SEC.13  establishes that it is a crime punishable by fine and imprisonment to practice medicine or surgery without first complying with the provisions of this Act. It also makes filing false documents or forged affidavits a felony offense. The last section, number 14, sets the official effective date for the Act to regulate the practice of medicine.

In 1878, an "Act supplemental to amendatory of an Act entitled "An act to regulate the practice of medicine" was passed. It was concerned with fine-tuning the specific arrangements for the election of the county boards of medical examiners. It was the first on many 'housekeeping' amendments and does not change the premises as stated in the progenitor enactment.

  *** Amendments, Revisions and New Legislation 1878-1917 ***

Over the next 41 years five amendments, revisions and new additions became law. The official and ever lengthening titles of each new piece of legislation helps to tell the tale. The original act was called "An Act to regulate the practice of medicine in the State of California", followed by "An Act supplemental & amendatory of an Act entitled 'An Act to regulate the practice of medicine'" passed in 1878. In 1901, a new act was passed entitled "An Act to regulate the practice of medicine & surgery and for the appointment of a board of medical examiners in the matter of said regulation." It established the first state board as an interdisciplinary board appointed by the Governor from lists given to him by the Medical, Homeopathic & Eclectic Medical Societies. It stipulated that regular meeting would be held in San Francisco, which at the time was the location of the Stanford University School of Medicine. It is likely that was heavily influenced by professors from Stanford.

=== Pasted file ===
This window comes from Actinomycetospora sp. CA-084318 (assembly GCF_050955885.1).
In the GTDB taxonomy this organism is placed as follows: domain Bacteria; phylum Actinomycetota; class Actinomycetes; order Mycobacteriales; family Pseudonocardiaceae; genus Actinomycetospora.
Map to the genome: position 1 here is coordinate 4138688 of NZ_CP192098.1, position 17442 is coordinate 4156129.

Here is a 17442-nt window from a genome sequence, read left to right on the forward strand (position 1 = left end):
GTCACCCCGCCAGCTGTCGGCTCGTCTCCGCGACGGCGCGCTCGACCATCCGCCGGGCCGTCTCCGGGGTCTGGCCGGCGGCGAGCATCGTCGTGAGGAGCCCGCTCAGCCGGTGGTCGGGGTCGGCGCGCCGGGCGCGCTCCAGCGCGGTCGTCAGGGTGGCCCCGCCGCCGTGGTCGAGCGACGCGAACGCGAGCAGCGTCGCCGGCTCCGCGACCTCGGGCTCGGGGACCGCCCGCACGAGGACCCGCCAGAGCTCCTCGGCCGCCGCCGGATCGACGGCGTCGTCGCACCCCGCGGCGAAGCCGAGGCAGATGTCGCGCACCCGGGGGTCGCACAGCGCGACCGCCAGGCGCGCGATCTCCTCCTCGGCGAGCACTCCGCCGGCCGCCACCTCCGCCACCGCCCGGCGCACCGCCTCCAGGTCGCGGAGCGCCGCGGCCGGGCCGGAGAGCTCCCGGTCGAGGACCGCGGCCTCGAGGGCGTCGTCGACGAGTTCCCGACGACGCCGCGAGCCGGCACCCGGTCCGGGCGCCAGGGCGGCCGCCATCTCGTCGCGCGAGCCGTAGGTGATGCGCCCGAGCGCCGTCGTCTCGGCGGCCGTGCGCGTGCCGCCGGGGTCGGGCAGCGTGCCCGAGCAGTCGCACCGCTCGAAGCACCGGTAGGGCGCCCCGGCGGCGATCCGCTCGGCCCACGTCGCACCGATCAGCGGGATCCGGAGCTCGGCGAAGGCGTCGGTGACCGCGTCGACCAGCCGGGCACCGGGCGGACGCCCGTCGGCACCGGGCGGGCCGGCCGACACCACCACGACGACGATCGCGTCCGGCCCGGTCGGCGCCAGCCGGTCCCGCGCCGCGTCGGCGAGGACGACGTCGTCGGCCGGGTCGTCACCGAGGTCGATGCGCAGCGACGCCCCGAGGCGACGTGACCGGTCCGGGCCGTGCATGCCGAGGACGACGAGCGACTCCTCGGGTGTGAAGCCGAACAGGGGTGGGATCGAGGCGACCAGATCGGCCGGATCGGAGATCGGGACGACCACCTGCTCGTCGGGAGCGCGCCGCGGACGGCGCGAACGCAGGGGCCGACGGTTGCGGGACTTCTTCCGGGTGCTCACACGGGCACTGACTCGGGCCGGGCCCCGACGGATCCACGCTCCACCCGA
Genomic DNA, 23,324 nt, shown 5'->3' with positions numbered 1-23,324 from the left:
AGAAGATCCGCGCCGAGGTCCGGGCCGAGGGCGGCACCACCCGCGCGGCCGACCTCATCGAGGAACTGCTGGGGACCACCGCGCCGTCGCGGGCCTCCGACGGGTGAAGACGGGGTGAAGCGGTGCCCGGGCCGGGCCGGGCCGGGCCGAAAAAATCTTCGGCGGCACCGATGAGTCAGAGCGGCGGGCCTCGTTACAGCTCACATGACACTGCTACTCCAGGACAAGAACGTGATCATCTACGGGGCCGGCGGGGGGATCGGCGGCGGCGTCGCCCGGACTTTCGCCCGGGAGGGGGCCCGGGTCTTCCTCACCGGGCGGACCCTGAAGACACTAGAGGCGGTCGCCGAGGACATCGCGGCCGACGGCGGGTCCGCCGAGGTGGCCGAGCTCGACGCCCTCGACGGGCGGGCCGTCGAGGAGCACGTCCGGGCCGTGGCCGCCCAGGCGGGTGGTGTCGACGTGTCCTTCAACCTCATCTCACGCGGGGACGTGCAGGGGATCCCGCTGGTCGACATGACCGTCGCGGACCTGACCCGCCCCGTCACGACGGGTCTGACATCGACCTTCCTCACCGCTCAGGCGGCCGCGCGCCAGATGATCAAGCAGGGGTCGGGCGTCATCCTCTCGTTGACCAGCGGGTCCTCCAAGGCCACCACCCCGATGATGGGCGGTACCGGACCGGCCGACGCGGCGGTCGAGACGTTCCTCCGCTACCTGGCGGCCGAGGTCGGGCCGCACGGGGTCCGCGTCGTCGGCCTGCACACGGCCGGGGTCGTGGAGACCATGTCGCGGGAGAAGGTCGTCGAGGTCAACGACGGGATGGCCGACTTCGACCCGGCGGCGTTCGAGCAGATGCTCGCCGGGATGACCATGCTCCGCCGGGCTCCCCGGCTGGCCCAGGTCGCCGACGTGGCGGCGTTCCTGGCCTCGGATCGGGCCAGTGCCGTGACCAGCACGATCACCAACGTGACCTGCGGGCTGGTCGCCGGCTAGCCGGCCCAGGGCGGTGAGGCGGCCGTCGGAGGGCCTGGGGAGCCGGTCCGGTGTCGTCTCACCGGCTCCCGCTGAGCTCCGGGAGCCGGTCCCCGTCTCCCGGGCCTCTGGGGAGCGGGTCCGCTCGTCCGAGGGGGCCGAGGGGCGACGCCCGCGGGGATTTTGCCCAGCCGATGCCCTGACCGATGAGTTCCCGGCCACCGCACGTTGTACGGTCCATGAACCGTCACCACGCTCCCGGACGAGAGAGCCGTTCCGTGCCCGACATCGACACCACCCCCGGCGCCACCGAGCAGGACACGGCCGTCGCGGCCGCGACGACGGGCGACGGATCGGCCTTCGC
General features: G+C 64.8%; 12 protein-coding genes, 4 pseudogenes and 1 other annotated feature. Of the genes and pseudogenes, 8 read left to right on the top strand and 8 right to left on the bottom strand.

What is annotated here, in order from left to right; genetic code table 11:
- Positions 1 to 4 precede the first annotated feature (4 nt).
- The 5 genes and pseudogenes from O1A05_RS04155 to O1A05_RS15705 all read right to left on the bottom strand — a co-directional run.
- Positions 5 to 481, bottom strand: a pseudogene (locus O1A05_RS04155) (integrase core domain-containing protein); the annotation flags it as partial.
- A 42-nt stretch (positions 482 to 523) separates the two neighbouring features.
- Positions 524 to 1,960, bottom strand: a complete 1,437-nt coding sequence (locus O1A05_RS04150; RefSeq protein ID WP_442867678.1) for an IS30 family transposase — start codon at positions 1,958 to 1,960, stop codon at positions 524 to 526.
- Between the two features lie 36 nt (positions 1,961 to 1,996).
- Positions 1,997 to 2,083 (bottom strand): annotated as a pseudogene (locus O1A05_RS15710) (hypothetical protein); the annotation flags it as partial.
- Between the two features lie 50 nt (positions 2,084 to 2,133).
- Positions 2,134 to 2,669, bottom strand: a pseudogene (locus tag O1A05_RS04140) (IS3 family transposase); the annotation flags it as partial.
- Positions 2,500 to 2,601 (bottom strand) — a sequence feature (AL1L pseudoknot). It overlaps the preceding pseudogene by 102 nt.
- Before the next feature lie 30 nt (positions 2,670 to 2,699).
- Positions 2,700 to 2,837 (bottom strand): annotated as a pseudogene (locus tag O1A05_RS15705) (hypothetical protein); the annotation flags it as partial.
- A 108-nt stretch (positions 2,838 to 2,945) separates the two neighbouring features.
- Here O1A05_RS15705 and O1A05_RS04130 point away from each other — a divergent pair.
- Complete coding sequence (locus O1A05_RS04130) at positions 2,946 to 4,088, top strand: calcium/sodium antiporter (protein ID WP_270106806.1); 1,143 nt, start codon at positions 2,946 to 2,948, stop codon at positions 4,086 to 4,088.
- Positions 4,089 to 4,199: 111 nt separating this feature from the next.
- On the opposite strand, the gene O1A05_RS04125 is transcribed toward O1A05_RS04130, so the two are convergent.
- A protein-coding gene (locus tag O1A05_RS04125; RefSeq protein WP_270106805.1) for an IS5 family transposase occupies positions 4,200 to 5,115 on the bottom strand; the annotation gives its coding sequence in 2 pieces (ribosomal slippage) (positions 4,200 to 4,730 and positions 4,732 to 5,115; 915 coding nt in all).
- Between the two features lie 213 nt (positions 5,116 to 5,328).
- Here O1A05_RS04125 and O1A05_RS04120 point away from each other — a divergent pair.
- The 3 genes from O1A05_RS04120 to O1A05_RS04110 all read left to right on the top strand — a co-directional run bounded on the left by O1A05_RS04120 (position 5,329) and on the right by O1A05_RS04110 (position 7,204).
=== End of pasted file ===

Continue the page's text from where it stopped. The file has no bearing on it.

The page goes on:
The 1901 Act set a curriculum for medical education and established a specific definition of the illegal practice (SEC. 12) as: "Any person  practicing medicine or surgery .. without ..a valid, unrevoked certificate". Sec. 16 lists four definitions of illegal practice as:

1. those who profess to be, or hold themselves out as being engaged as doctors, physician, or surgeons in the treatment of disease, injury, deformity of human beings.

2. those who for pecuniary or valuable consideration shall prescribe medicine, magnetism or electricity in the treatment of disease, injury, or deformity

3. those who for pecuniary or valuable consideration, shall employ surgical, or medical means or appliances for the treatment of disease, injury, or deformity

4. those who for pecuniary or valuable consideration, shall prescribe or use any drug or medicine, appliance or medical or surgical treatment or perform any operation for the relief or cure of any bodily injury or disease

Sec. 17 repeals acts or parts of acts in conflict with the 1901 enactment.

The 1907 act was entitled "An Act for the  regulation of the  practice of medicine and surgery, osteopathy and other systems or mode of treating the sick or afflicted in the state of California. and for the appointment of a board of medical examiners in the matters of said regulation"(!). It provided that the board of examiners would consist of 11 members, 5 medical, 2 homeopath, 2 eclectic, & 2 osteopaths. It authorized 3 certificates to be issued: 1) medicine & surgery, 2) osteopathy, and 3) "other system or modes of treating the sick or afflicted not referred to in this section", however, it does not yet define the extent and character of each of these categories. The bulk of the Act relates to the administration of the examining board, and stipulates the frequency and place of public meeting.